It was Christmas morning. The air was so thin in our house that no matter how deeply I tried to breathe it felt like I couldn’t get enough air. I bought my dad a blue sweatshirt that said, “World’s Greatest Dad,” even though I knew he would never wear it. He opened the box and smiled and said, “Well, I guess I can’t do any better than that.” It was the first thing I had heard him say in weeks. Two days later he died of lung cancer. I was 15 years old.
I remember the sound of the zipper going up on the bag they closed around him. I looked out the window and watched them carry him to the big black car that had pulled into our driveway. I listened to my mother’s sobs in another room. I couldn’t decide what was worse; the death of my father or the anguish of my mother. I thought my prayers had not been answered. There must not be a God.
Seventeen years later, I was driving to the Adirondack Mountains to a cabin by myself. I was leaving my home that was sick with the disease of alcoholism. I was not the one drinking and yet I was every bit as sick with the disease. I tried controlling, enabling, manipulating and lying. I twisted myself inside out to make things better and hide our secret from the world. None of it worked.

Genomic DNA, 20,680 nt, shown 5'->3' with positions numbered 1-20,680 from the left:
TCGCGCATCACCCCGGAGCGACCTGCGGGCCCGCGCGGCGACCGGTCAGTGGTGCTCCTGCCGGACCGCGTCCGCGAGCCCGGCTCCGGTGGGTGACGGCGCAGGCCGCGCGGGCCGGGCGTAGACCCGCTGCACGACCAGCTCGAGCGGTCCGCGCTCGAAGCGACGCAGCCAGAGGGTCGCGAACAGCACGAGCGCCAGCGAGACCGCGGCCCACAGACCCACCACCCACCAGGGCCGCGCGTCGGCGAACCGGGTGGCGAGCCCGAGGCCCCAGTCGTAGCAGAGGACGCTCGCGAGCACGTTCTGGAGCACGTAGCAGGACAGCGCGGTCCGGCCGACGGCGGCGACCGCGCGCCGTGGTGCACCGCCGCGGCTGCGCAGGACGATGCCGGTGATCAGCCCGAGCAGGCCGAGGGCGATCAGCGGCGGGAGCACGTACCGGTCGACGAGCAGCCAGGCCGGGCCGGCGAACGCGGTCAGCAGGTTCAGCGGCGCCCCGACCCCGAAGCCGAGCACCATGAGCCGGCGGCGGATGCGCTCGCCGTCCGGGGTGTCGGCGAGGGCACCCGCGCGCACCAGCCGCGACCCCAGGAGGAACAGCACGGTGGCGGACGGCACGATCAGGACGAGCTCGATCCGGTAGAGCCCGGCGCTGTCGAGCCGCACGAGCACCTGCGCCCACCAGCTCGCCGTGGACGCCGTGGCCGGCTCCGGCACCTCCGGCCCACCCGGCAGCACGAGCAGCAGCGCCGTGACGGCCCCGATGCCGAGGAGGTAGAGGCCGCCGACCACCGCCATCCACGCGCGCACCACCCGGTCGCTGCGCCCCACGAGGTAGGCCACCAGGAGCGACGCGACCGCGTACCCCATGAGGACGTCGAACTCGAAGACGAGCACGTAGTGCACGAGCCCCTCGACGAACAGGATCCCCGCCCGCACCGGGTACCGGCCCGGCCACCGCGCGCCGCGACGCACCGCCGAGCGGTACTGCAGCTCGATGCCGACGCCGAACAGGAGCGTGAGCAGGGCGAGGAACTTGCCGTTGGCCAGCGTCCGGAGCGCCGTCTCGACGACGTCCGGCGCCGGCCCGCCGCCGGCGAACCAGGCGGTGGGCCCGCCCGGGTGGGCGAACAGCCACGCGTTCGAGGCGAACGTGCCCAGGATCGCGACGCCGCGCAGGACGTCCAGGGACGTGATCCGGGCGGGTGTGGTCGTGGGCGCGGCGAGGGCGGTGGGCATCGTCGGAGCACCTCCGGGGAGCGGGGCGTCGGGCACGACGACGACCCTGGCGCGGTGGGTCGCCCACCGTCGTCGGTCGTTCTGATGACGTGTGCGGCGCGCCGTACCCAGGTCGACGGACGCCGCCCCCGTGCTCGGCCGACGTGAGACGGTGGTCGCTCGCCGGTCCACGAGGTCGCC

As I was driving I felt hopeless, lost and afraid. Again, I thought that my prayers were not being answered.
I looked up at the sky. Is anybody there?
I rounded the bend and suddenly there stood before me the most magnificent white capped mountain, still and powerful with its presence. I had to pull over. I looked at this beautiful mountain, so much bigger than me, and I was aware, with every part of my body, that I was not alone. I knew there was a power greater than myself. There was a higher power that made that mountain. There was a higher power that made me and was a part of me. I was so overcome with gratitude and love, and a calm sense of acceptance washed over me. Deep inside, I knew that everything would be okay no matter what.
Today I feel really close to my dad even though he is not here in physical form. In many ways I do not feel like I “lost” him at all. Our relationship has just changed. I believe that everything that happens in my life serves a higher purpose, even when I do not understand why. I believe it is often the darkest times that bring us to the greatest light. I believe that moment by moment, life is unfolding perfectly, just as it is supposed to. I am so grateful for my life filled with amazing highs and devastating lows and every beautiful, peaceful, and uneventful day in between.
I want to send out big heaps of gratitude for all of the lovely readers who have visited this blog and supported this tribe. This is my last post on Roots of She. It has truly been my honor to share my stories with you. With much love, Lori